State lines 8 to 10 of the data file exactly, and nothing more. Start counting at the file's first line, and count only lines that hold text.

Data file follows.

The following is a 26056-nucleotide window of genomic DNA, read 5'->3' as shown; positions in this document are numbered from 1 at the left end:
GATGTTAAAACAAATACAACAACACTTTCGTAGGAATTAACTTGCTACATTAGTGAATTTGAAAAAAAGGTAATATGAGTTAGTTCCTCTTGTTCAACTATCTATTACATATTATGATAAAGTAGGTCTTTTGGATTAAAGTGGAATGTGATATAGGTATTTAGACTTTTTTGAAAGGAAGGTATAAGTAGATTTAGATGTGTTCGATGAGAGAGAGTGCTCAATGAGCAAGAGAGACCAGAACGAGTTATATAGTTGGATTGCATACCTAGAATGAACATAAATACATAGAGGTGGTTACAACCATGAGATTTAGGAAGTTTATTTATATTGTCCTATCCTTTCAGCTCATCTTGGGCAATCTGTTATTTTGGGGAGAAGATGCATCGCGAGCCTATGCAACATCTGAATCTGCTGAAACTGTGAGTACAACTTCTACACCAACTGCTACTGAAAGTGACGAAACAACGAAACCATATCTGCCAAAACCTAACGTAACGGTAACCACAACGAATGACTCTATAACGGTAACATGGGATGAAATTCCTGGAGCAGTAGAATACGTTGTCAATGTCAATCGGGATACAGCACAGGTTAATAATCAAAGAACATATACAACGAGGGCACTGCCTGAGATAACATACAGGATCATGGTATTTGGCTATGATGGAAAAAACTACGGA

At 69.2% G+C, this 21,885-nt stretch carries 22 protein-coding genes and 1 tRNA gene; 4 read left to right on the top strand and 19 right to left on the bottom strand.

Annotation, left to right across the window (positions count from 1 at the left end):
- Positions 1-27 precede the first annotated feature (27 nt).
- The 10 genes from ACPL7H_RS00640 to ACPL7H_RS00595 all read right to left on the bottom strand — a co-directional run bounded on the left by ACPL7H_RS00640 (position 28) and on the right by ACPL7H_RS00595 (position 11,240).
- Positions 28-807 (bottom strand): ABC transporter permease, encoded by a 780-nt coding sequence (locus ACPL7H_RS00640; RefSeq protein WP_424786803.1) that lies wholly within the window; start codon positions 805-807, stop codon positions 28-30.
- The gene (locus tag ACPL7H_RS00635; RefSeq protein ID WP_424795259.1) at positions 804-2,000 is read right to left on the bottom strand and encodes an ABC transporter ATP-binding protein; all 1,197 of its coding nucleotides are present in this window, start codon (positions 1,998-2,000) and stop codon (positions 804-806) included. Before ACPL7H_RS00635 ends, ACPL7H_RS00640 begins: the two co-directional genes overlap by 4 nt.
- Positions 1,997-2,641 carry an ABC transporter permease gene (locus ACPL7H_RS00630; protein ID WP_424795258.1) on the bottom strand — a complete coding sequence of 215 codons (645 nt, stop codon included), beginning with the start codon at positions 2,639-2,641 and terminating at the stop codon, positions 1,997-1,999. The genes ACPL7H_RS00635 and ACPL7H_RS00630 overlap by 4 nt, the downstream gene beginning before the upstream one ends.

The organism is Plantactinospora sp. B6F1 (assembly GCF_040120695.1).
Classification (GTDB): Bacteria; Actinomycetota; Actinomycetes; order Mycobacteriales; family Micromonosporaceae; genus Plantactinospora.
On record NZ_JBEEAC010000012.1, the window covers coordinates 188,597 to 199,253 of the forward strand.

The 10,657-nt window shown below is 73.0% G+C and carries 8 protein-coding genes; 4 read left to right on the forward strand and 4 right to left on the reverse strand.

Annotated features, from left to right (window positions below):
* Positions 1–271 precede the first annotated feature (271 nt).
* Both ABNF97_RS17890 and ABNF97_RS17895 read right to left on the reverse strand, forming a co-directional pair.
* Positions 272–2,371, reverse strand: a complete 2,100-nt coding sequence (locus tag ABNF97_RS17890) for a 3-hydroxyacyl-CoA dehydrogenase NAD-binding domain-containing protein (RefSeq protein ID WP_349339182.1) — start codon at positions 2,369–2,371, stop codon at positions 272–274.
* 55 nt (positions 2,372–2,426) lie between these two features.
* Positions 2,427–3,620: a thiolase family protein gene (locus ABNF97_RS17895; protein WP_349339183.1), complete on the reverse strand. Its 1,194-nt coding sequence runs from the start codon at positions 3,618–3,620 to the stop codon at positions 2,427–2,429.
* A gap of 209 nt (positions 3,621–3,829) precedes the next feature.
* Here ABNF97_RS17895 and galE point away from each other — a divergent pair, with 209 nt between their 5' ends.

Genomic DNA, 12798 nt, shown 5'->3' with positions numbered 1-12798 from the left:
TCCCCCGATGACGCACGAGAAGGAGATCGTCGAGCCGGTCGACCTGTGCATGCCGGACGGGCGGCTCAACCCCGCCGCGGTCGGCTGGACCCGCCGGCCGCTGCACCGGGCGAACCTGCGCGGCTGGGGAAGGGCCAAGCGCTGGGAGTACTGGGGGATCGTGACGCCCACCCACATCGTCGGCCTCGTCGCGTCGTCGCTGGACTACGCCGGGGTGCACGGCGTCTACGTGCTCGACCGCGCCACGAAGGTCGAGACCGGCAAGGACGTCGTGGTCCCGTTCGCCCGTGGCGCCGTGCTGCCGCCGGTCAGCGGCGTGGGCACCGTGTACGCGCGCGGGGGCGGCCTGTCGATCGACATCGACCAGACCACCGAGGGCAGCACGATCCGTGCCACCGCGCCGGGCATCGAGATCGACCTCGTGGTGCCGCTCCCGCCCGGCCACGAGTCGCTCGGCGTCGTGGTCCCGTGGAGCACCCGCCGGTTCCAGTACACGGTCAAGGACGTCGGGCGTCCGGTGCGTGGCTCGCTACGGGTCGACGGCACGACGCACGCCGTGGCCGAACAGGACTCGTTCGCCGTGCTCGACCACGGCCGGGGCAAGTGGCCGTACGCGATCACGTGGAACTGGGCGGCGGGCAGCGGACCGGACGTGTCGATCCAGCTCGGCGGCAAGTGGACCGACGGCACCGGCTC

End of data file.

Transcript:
- The gene (locus tag ACPL7H_RS00635; RefSeq protein ID WP_424795259.1) at positions 804-2,000 is read right to left on the bottom strand and encodes an ABC transporter ATP-binding protein; all 1,197 of its coding nucleotides are present in this window, start codon (positions 1,998-2,000) and stop codon (positions 804-806) included. Before ACPL7H_RS00635 ends, ACPL7H_RS00640 begins: the two co-directional genes overlap by 4 nt.
- Positions 1,997-2,641 carry an ABC transporter permease gene (locus ACPL7H_RS00630; protein ID WP_424795258.1) on the bottom strand — a complete coding sequence of 215 codons (645 nt, stop codon included), beginning with the start codon at positions 2,639-2,641 and terminating at the stop codon, positions 1,997-1,999. The genes ACPL7H_RS00635 and ACPL7H_RS00630 overlap by 4 nt, the downstream gene beginning before the upstream one ends.

The organism is Plantactinospora sp. B6F1 (assembly GCF_040120695.1).